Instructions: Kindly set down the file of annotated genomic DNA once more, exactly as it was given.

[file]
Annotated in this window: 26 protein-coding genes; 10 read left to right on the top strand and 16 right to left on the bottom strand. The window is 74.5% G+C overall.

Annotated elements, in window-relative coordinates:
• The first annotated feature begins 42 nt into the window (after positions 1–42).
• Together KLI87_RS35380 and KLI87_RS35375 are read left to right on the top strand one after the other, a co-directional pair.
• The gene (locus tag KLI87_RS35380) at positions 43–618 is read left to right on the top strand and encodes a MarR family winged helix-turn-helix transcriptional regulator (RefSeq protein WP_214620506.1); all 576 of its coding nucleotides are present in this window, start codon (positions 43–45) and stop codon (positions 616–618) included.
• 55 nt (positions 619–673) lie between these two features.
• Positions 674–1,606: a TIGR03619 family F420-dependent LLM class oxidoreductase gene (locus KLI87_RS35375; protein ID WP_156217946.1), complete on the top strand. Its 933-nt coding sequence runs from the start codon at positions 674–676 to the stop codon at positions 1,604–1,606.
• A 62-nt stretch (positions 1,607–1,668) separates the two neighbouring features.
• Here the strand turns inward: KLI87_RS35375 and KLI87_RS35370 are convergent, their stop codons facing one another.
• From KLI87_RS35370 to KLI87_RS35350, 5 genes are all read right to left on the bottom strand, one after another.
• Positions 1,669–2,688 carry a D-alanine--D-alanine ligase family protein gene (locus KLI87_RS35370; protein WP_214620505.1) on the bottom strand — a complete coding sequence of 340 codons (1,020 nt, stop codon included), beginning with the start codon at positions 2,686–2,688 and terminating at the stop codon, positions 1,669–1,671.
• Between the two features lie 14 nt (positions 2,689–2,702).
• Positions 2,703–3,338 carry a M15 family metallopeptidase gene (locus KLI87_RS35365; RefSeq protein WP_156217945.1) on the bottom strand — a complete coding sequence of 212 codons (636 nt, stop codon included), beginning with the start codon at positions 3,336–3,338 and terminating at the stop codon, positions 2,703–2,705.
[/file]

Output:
Annotated in this window: 26 protein-coding genes; 10 read left to right on the top strand and 16 right to left on the bottom strand. The window is 74.5% G+C overall.

Annotated elements, in window-relative coordinates:
• The first annotated feature begins 42 nt into the window (after positions 1–42).
• Together KLI87_RS35380 and KLI87_RS35375 are read left to right on the top strand one after the other, a co-directional pair.
• The gene (locus tag KLI87_RS35380) at positions 43–618 is read left to right on the top strand and encodes a MarR family winged helix-turn-helix transcriptional regulator (RefSeq protein WP_214620506.1); all 576 of its coding nucleotides are present in this window, start codon (positions 43–45) and stop codon (positions 616–618) included.
• 55 nt (positions 619–673) lie between these two features.
• Positions 674–1,606: a TIGR03619 family F420-dependent LLM class oxidoreductase gene (locus KLI87_RS35375; protein ID WP_156217946.1), complete on the top strand. Its 933-nt coding sequence runs from the start codon at positions 674–676 to the stop codon at positions 1,604–1,606.
• A 62-nt stretch (positions 1,607–1,668) separates the two neighbouring features.
• Here the strand turns inward: KLI87_RS35375 and KLI87_RS35370 are convergent, their stop codons facing one another.
• From KLI87_RS35370 to KLI87_RS35350, 5 genes are all read right to left on the bottom strand, one after another.
• Positions 1,669–2,688 carry a D-alanine--D-alanine ligase family protein gene (locus KLI87_RS35370; protein WP_214620505.1) on the bottom strand — a complete coding sequence of 340 codons (1,020 nt, stop codon included), beginning with the start codon at positions 2,686–2,688 and terminating at the stop codon, positions 1,669–1,671.
• Between the two features lie 14 nt (positions 2,689–2,702).
• Positions 2,703–3,338 carry a M15 family metallopeptidase gene (locus KLI87_RS35365; RefSeq protein WP_156217945.1) on the bottom strand — a complete coding sequence of 212 codons (636 nt, stop codon included), beginning with the start codon at positions 3,336–3,338 and terminating at the stop codon, positions 2,703–2,705.